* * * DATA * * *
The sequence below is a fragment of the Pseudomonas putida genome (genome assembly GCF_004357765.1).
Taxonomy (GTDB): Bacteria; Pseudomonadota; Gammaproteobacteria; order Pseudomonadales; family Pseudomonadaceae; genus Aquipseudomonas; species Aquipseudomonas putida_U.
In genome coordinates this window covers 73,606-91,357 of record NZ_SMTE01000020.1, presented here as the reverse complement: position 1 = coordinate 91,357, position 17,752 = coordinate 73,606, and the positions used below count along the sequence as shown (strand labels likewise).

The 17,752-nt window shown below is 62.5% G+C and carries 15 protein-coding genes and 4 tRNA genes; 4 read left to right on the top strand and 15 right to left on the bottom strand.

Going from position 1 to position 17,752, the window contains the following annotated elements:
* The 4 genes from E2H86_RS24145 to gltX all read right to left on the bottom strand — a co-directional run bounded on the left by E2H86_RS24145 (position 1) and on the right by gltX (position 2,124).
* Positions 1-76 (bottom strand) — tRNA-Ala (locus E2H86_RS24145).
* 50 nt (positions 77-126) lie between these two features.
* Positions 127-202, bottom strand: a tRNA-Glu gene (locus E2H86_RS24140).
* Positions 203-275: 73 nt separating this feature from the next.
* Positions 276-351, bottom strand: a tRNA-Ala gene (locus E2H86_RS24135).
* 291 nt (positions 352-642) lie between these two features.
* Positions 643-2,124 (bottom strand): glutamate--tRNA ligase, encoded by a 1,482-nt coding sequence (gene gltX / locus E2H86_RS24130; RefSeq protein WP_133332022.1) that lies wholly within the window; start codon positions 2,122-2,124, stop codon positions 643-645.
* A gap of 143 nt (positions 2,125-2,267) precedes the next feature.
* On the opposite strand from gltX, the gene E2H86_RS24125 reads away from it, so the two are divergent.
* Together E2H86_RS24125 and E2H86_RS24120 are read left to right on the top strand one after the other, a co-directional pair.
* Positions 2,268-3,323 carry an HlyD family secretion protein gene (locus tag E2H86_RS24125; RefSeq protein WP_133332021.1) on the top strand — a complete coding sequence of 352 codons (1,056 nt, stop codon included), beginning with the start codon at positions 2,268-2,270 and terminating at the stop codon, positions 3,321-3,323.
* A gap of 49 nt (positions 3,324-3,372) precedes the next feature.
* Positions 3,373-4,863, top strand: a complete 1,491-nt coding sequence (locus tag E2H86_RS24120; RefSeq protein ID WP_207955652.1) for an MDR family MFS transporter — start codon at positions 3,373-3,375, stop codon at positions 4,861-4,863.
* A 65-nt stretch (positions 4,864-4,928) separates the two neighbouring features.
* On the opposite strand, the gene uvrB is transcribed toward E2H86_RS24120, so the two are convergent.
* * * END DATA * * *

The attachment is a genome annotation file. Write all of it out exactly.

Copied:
The sequence below is a fragment of the Pseudomonas putida genome (genome assembly GCF_004357765.1).
Taxonomy (GTDB): Bacteria; Pseudomonadota; Gammaproteobacteria; order Pseudomonadales; family Pseudomonadaceae; genus Aquipseudomonas; species Aquipseudomonas putida_U.
In genome coordinates this window covers 73,606-91,357 of record NZ_SMTE01000020.1, presented here as the reverse complement: position 1 = coordinate 91,357, position 17,752 = coordinate 73,606, and the positions used below count along the sequence as shown (strand labels likewise).

The 17,752-nt window shown below is 62.5% G+C and carries 15 protein-coding genes and 4 tRNA genes; 4 read left to right on the top strand and 15 right to left on the bottom strand.

Going from position 1 to position 17,752, the window contains the following annotated elements:
* The 4 genes from E2H86_RS24145 to gltX all read right to left on the bottom strand — a co-directional run bounded on the left by E2H86_RS24145 (position 1) and on the right by gltX (position 2,124).
* Positions 1-76 (bottom strand) — tRNA-Ala (locus E2H86_RS24145).
* 50 nt (positions 77-126) lie between these two features.
* Positions 127-202, bottom strand: a tRNA-Glu gene (locus E2H86_RS24140).
* Positions 203-275: 73 nt separating this feature from the next.
* Positions 276-351, bottom strand: a tRNA-Ala gene (locus E2H86_RS24135).
* 291 nt (positions 352-642) lie between these two features.
* Positions 643-2,124 (bottom strand): glutamate--tRNA ligase, encoded by a 1,482-nt coding sequence (gene gltX / locus E2H86_RS24130; RefSeq protein WP_133332022.1) that lies wholly within the window; start codon positions 2,122-2,124, stop codon positions 643-645.
* A gap of 143 nt (positions 2,125-2,267) precedes the next feature.
* On the opposite strand from gltX, the gene E2H86_RS24125 reads away from it, so the two are divergent.
* Together E2H86_RS24125 and E2H86_RS24120 are read left to right on the top strand one after the other, a co-directional pair.
* Positions 2,268-3,323 carry an HlyD family secretion protein gene (locus tag E2H86_RS24125; RefSeq protein WP_133332021.1) on the top strand — a complete coding sequence of 352 codons (1,056 nt, stop codon included), beginning with the start codon at positions 2,268-2,270 and terminating at the stop codon, positions 3,321-3,323.
* A gap of 49 nt (positions 3,324-3,372) precedes the next feature.
* Positions 3,373-4,863, top strand: a complete 1,491-nt coding sequence (locus tag E2H86_RS24120; RefSeq protein ID WP_207955652.1) for an MDR family MFS transporter — start codon at positions 3,373-3,375, stop codon at positions 4,861-4,863.
* A 65-nt stretch (positions 4,864-4,928) separates the two neighbouring features.
* On the opposite strand, the gene uvrB is transcribed toward E2H86_RS24120, so the two are convergent.